As in China, several small city states evolved into Three Kingdoms, from about 67 to 661 CE. (Samguk Yusa: Legends And History Of The Three Kingdoms Of Ancient Korea) The three states were Goguryeo (North Korea and Manchuria), Silla (Southeast Korea), and Baekje (Southwest Korea). They fought amongst themselves for most of the six hundred years, with Goguryeo being the successor to the Gojosean kingdom. The Goguryeo dynasty was dominant most of the time and had the most robust impact on the Korean culture. They brought Buddhism to the state, joining the Confucian and Taoist traditions that already coexisted there. They also adapted the Chinese written characters into a Korean Hanja script. (Goguryeo: In Search of Its Culture and History)

However, it was the Silla who first unified the whole Peninsula, in 661 CE. They enlisted support from the Tang Chinese emperor but managed to stay independent until about 892, when the kingdom split into the “Later Three Kingdoms Period” lasting until about 935. This time, the larger northern territory asserted itself and founded the Goryeo dynasty. The dynasty officially lasted over 450 years, to 1392. But those pesky Mongols, under Kublai Khan, showed up before they managed to conquer China and took over Korea from about 1231 to 1350. It was during this period the Mongols attempted to invade Japan from their Korean base. (Genghis Khan and the Making of the Modern World)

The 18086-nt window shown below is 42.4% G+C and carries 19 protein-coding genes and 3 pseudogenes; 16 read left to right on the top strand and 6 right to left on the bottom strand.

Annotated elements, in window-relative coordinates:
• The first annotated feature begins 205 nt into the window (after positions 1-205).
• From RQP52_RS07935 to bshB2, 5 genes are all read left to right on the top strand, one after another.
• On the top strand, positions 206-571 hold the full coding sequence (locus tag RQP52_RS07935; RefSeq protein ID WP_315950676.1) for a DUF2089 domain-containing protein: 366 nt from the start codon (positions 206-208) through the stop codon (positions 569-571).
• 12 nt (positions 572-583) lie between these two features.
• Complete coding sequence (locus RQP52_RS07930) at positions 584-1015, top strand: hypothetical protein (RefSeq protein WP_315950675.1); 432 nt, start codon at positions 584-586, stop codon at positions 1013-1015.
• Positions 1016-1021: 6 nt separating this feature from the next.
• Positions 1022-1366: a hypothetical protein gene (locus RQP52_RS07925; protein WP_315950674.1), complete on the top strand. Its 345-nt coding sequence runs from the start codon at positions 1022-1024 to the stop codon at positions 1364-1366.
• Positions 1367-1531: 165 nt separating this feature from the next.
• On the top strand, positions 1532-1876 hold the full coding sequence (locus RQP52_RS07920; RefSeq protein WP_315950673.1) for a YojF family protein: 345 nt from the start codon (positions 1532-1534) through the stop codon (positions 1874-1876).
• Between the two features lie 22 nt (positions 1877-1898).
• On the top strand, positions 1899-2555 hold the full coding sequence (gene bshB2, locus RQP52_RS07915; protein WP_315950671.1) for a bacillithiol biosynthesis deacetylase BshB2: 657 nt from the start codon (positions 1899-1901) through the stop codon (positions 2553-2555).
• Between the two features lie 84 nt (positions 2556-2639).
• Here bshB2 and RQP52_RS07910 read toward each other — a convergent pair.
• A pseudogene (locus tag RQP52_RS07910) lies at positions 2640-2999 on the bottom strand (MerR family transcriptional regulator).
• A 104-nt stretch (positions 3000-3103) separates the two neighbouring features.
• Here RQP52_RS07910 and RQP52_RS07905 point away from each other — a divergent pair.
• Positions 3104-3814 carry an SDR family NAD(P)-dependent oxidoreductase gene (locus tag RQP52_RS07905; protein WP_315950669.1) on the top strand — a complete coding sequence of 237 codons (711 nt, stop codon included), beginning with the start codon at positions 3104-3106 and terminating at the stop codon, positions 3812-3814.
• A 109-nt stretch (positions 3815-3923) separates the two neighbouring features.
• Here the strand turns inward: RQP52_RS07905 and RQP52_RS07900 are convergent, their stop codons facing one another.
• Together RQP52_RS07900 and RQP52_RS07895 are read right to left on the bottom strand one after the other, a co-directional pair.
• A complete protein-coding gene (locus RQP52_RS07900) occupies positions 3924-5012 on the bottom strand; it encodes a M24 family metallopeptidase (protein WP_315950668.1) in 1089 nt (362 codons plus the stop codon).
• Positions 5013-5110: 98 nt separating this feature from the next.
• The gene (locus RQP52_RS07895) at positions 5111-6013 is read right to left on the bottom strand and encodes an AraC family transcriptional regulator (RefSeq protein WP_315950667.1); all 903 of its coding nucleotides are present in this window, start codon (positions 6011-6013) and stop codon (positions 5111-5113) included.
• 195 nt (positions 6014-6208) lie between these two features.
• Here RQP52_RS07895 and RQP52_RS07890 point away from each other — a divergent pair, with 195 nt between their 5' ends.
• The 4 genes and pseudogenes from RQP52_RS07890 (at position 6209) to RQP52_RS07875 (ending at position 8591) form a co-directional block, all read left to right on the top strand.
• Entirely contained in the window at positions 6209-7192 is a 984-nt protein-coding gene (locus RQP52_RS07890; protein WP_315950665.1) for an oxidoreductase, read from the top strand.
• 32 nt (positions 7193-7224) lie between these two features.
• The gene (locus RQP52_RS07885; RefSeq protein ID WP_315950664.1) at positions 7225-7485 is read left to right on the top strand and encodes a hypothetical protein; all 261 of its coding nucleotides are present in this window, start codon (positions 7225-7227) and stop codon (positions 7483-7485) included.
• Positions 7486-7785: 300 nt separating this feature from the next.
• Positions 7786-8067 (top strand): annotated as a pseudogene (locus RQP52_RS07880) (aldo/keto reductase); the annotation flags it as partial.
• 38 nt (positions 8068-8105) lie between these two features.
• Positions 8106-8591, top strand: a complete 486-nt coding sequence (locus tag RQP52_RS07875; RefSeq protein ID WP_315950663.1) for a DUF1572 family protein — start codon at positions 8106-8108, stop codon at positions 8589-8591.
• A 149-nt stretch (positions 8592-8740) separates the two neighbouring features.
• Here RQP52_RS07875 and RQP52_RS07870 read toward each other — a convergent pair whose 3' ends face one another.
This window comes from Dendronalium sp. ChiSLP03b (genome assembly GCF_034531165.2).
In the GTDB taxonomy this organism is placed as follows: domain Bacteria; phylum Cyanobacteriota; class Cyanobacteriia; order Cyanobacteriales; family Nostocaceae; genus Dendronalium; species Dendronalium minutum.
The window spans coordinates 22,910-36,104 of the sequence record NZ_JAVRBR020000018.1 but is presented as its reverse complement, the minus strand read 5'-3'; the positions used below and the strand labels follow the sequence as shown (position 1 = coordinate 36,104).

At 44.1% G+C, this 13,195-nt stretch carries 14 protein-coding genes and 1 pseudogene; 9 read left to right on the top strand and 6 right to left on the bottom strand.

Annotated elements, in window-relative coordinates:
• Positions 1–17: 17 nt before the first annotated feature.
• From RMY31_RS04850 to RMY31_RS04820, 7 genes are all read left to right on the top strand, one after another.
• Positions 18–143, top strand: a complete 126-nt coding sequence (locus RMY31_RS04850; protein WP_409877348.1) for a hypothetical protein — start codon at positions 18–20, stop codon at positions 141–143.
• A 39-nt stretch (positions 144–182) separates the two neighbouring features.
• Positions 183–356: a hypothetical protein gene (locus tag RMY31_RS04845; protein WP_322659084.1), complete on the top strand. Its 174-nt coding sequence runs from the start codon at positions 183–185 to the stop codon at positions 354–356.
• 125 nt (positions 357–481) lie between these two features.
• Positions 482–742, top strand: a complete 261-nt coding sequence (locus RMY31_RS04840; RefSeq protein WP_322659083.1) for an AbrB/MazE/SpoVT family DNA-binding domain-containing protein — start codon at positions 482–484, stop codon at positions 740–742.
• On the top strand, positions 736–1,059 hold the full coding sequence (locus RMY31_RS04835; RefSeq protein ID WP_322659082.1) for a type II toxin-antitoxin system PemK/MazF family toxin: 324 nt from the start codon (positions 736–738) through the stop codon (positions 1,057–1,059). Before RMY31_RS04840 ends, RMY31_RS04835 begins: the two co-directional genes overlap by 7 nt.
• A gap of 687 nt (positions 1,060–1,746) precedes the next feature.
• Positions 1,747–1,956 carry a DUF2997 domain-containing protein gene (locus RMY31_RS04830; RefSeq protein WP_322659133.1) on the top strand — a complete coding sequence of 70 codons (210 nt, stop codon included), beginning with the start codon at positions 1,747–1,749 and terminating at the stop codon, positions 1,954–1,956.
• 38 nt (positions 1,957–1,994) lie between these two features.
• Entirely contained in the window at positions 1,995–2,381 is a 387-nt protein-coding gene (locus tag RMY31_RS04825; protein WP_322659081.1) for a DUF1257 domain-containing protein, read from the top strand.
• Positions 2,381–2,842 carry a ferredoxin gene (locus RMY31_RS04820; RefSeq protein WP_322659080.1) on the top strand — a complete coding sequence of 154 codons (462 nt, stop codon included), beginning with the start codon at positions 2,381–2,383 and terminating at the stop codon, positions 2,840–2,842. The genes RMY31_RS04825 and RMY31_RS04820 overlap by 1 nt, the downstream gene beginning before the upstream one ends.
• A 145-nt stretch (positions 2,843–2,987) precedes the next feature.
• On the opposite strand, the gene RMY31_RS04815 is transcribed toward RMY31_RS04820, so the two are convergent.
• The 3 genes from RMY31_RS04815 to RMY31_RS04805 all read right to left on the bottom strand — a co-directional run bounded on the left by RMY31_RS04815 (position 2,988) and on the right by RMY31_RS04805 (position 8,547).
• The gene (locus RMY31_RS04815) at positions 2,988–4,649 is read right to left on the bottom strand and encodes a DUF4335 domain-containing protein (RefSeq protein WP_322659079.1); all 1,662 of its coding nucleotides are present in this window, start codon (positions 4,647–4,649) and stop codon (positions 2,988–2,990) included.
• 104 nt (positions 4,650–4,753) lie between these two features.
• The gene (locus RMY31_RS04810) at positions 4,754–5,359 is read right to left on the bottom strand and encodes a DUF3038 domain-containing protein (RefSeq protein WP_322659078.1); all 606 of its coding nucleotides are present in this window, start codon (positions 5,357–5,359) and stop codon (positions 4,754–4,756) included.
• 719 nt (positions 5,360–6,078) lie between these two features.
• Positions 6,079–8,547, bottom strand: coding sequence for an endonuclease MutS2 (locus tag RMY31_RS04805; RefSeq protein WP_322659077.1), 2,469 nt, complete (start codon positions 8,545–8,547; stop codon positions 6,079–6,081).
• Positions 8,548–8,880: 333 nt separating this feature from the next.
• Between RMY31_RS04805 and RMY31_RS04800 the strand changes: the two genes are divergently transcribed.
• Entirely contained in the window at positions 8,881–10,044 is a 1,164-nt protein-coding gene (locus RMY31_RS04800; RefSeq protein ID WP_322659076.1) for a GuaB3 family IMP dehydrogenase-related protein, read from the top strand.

The Mongols began to lose their control of Korea after Kublai Khan died. Finally, in 1392, after much bloody political intrigue, the Josean Dynasty was founded. These kings built some of the most spectacular palaces in Korea, including the Gyeongbokgung and Changdeok palaces. The dynasty actually lasted 518 years, to 1910, which has to be up there with some of the most enduring dynasties in world history. Unfortunately, they continued to attract the attentions of their aggressive neighbors.